According to recent revelations, Paris Hilton’s “Simple Life” was actually anything but. The 39-year-old actress and media personality recently opened up about a painful secret she’s kept private for over two decades.
“I buried my truth for so long”
Paris mentioned her past trauma in the trailer of her upcoming YouTube Originals documentary “This Is Paris.” Premiering Sept. 14 on Hilton’s YouTube channel, the documentary will see the entrepreneur revealing for the first time, the mental, emotional and physical abuse she went through as a teen while attending a boarding school in Utah.
Hilton, tells PEOPLE in an exclusive interview about the horrific abuse and pain she underwent while at Provo Canyon School in the late ’90s. “But I’m proud of the strong woman I’ve become. People might assume everything in my life came easy to me, but I want to show the world who I truly am.”
“It was so easy to sneak out and go to clubs and parties”
Before garnering fame on the 2003 series “The Simple Life,” Hilton was a rebellious teen living in New York’s Waldorf Astoria Hotel with her parents, Rick and Kathy Hilton. Along with younger siblings Nicky, 36, Barron, 30, and Conrad, 26.Along with the privileges of her big city life came big temptations.
“It was so easy to sneak out and go to clubs and parties,” recalls Hilton. “My parents were so strict that it made me want to rebel. They’d [punish me] by taking away my cell phone, taking away my credit card, but it didn’t work. I would still go out on my own.”
Eventually, Hilton’s parents, Rick and Kathy were fed up with her disobedience. They made the decision to send their then 17-year-old daughter to several boarding schools that claimed to focus on behavioral and mental development. The last of which was Provo Canyon School, where Hilton would stay for 11 months.
“I think it was their goal to break us down”
Almost immediately after she arrived, Hilton knew, “It was going to be worse than anywhere else. It was supposed to be a school, but [classes] were not the focus at all,” says Hilton. “From the moment I woke up until I went to bed, it was all day screaming in my face, yelling at me, continuous torture.”
Recalling the troubling period in her life, Hilton continued, saying, “The staff would say terrible things. They were constantly making me feel bad about myself and bully me. I think it was their goal to break us down. And they were physically abusive, hitting and strangling us. They wanted to instill fear in the kids so we’d be too scared to disobey them.”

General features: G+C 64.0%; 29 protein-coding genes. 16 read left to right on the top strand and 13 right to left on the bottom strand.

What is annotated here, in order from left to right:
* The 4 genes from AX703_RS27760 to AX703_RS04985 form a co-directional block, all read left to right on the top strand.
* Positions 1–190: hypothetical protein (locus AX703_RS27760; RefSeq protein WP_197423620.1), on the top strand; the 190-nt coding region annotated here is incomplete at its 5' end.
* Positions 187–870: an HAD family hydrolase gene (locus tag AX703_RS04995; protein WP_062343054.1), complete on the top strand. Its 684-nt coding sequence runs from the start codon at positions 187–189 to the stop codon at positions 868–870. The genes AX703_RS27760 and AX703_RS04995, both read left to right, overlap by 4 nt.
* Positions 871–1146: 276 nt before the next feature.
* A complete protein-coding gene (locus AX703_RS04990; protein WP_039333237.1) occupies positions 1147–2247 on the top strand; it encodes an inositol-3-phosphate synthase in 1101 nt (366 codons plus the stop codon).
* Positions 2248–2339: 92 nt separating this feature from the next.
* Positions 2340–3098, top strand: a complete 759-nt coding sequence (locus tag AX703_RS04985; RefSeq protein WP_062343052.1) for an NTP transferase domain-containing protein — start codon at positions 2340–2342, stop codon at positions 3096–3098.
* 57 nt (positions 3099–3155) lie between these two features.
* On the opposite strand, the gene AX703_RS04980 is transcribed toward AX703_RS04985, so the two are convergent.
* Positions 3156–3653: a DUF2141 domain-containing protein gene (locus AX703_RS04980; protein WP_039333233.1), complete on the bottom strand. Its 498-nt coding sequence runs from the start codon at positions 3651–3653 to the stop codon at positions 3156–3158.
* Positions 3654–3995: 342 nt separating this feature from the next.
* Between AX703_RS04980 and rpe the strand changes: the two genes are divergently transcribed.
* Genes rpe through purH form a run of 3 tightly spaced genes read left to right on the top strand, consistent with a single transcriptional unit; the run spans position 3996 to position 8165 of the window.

“I was having panic attacks and crying every single day”
According to reports, 3 of Hilton’s former teen classmates are also set to appear in the documentary, making similar allegations about Provo Canyon School. Including one when they were often force-fed medication and held down by restraints as punishment.
When one of her classmates told staff that Hilton had plans to run away, “you couldn’t trust anyone there,” she says, the students would be placed in solitary confinement. “They would use that as punishment, sometimes 20 hours a day.”
The fear of continued abuse began to take its toll on the once vibrant teen. “I was having panic attacks and crying every single day,” says Hilton. “I was just so miserable. I felt like a prisoner and I hated life.”
“I got in so much trouble I was scared to say it again”
Paris’s attempts to inform her parents about the horrifying conditions at school were in vain. “I didn’t really get to speak to my family,” says Hilton, “maybe once every two or three months. We were cut off from the outside world. And when I tried to tell them once, I got in so much trouble I was scared to say it again. They would grab the phone or rip up letters I wrote telling me, ‘No one is going to believe you.’ And the staff would tell the parents that the kids were lying. So my parents had no idea what was going on.”
Finally, when she turned 18 in 1999, Hilton left the school and headed back to New York, but was terrified to speak a word of her experience to anyone. “I was so grateful to be out of there, I didn’t even want to bring it up again,” says Hilton. “It was just something I was ashamed of and I didn’t want to speak of it.”
“It feels like my nightmare is over”
Now, more than 20 years later, Paris has finally found the courage to open up about her past trauma while filming the documentary and hopes that she can finally move on from that troubling time in her life.
“It feels like my nightmare is over,” she says. “And I’m going to watch the movie with my parents. I think it will be good for us, but emotional too. There are no more secrets.”
Hilton reveals that she currently doesn’t have any plans to pursue legal justice. Instead, the actress is focused on raising awareness about other so-called behavior improvement schools. Which she claims, still employ as a practice, the kind of physical and verbal abuse she endured for so long.
“I want these places shut down,” says Hilton. “I want them to be held accountable. And I want to be a voice for children and now adults everywhere who have had similar experiences. I want it to stop for good and I will do whatever I can to make it happen.”
According to reports and insiders, Hilton’s sister, Nicky Rothschild Hilton and their mother, Kathy Hilton will also be appearing in the documentary. “This Is Paris” has been directed by Emmy-winning talent, Alexandra Dean and produced by Industrial Media’s The Intellectual Property Corporation (IPC).
The documentary was initially scheduled for a debut at the Tribeca Film Festival in May, after which it was set for a theater release. However, due to the coronavirus pandemic, Hilton decided ‘it was best to wait’ and hence the project was delayed. “This Is Paris” is now set to premiere, September 14 on Hilton’s YouTube Channel.